Afghanistan’s President Ashraf Ghani urged the international community “to review the narrative of the willingness of the Taliban and their supporters on embracing a political solution.”
Afghanistan would become a “pariah state” if the Taliban take control by force, US Secretary of State Antony Blinken said Wednesday, as a top-level delegation from the insurgent group visited China to assure officials of their international obligations.
“An Afghanistan that does not respect the rights of its people, an Afghanistan that commits atrocities against its own people would become a pariah state,” Blinken told reporters in India, where he is on his first official visit.
In China, the Taliban’s leadership assured Beijing the group will not allow Afghanistan to be used as a base for plotting against another country.
A delegation including co-founder Mullah Abdul Ghani Baradar is in China for talks as the insurgents continue a sweeping offensive across Afghanistan — including areas along their shared border.
Their frontier is just 76 kilometres (47 miles) long — and at a rugged high altitude without a road crossing — but Beijing fears Afghanistan could be used as a staging ground for Uyghur separatists in Xinjiang.
Taliban spokesman Mohammad Naeem told AFP those concerns were unfounded.
“The Islamic Emirate assured China that Afghanistan’s soil would not be used against any country’s security.”
“They (China) promised not to interfere in Afghanistan’s affairs, but instead help to solve problems and bring peace.”
Beijing confirmed the thrust of the talks, which were led on the Chinese side by Foreign Minister Wang Yi.
But in Kabul Afghanistan’s President Ashraf Ghani urged the international community “to review the narrative of the willingness of the Taliban and their supporters on embracing a political solution.”
“In terms of scale, scope and timing, we are facing an invasion that is unprecedented in the last 30 years,” he warned in a speech Wednesday.
“These are not the Taliban of the 20th century… but the manifestation of the nexus between transnational terrorist networks and transnational criminal organisations.”
In Delhi, Blinken warned the Taliban they would have to change if they wanted global acceptance.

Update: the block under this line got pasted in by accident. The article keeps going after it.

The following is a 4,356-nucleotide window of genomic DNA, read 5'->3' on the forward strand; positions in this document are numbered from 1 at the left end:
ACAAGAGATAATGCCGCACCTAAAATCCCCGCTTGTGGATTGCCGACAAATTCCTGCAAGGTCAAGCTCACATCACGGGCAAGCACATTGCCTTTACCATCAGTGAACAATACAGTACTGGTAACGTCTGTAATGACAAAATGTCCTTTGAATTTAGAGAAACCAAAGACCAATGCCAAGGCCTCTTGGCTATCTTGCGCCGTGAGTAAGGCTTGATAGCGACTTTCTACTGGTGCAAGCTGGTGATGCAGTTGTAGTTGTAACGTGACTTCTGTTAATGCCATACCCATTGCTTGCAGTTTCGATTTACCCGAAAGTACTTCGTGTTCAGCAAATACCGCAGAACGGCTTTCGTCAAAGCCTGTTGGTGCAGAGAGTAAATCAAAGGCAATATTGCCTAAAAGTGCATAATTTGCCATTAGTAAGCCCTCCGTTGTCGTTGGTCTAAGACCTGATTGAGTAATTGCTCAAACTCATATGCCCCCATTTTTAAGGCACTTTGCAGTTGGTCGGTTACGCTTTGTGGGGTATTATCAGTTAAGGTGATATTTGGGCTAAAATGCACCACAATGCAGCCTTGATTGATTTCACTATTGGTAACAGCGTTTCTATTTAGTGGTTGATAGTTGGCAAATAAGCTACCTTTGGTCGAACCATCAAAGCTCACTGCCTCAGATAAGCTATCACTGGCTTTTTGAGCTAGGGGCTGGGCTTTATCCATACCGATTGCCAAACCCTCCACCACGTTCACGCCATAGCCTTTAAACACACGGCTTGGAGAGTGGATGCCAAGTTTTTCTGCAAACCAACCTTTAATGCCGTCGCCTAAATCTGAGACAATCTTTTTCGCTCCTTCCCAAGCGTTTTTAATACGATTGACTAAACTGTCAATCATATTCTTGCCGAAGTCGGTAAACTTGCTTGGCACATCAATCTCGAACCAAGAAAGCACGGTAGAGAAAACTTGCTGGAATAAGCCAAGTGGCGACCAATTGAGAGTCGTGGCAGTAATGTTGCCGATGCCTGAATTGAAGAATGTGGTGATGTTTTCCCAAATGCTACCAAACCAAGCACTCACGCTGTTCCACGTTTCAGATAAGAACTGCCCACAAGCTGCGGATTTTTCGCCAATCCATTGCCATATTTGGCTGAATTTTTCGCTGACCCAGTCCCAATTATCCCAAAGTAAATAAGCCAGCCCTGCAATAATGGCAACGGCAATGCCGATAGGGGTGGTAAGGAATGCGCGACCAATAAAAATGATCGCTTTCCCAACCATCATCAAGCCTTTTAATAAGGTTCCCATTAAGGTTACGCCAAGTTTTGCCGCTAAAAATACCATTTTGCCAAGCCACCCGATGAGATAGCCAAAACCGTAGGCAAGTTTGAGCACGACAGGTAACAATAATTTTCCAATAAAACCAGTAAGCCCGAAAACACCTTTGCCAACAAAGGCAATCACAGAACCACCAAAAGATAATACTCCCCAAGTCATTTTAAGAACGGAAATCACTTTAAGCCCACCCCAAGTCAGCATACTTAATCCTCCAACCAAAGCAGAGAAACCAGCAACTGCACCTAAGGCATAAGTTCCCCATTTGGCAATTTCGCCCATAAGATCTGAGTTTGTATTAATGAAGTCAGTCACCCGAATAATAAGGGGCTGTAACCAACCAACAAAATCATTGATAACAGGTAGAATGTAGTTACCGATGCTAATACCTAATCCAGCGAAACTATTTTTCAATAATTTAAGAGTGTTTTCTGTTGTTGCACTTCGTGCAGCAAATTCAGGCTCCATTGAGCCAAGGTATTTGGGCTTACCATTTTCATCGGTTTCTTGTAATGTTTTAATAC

“The Taliban says that it seeks international recognition, that it wants international support for Afghanistan. Presumably it wants its leaders to be able to travel freely in the world, sanctions lifted, etc,” he said.
“The taking over of the country by force and abusing the rights of its people is not the path to achieve those objectives.”
Analysts say China, whose stated foreign policy position is non-interference in other countries’ issues, is queasy about the religiosity of the Taliban given their proximity to Muslim majority Xinjiang province.
But the meeting gifts legitimacy to an insurgent group craving international recognition — and a potential diplomatic shield at the UN — to match their military march across the nation.
“Wang Yi pointed out, the Afghan Taliban is a crucial military and political force in Afghanistan,” foreign ministry spokesman Zhao Lijian told reporters in Beijing.
“China has throughout adhered to non-interference in Afghanistan’s internal affairs… Afghanistan belongs to the Afghan people,” he said, in stark contrast to the “failure of US policy towards Afghanistan”.
Taliban officials have cranked up their international diplomacy in recent months, seeking global recognition for when they hope to return to power.
They have made sweeping advances across Afghanistan since May, when US-led foreign forces began the last stage of a withdrawal due to be completed next month.
Beijing hosted a Taliban delegation in 2019, but back-door links with the insurgents existed before, through Pakistan.
Communist Party leaders in Beijing and the fundamentalist Taliban have little ideological common ground, but experts feel shared pragmatism could see mutual self-interest trump sensitive differences.
For Beijing, a stable and cooperative administration in Kabul would pave the way for an expansion of its Belt and Road Initiative into Afghanistan and through the Central Asian republics.
The Taliban, meanwhile, would consider China a crucial source of investment and economic support.
“By getting the Chinese on their side, the Chinese would be able to provide them with diplomatic cover at the Security Council,” Australia-based Afghanistan expert Nishank Motwani told AFP.
“It is important to note… when other countries open up their doors and engage with the Taliban it undercuts the legitimacy of the Afghan government and presents the Taliban almost as a government in waiting.”
The Taliban’s campaign has so far seen them capture scores of districts, border crossings and encircle several provincial capitals.
(Except for the headline, this story has not been edited by our staff and is published from a syndicated feed.)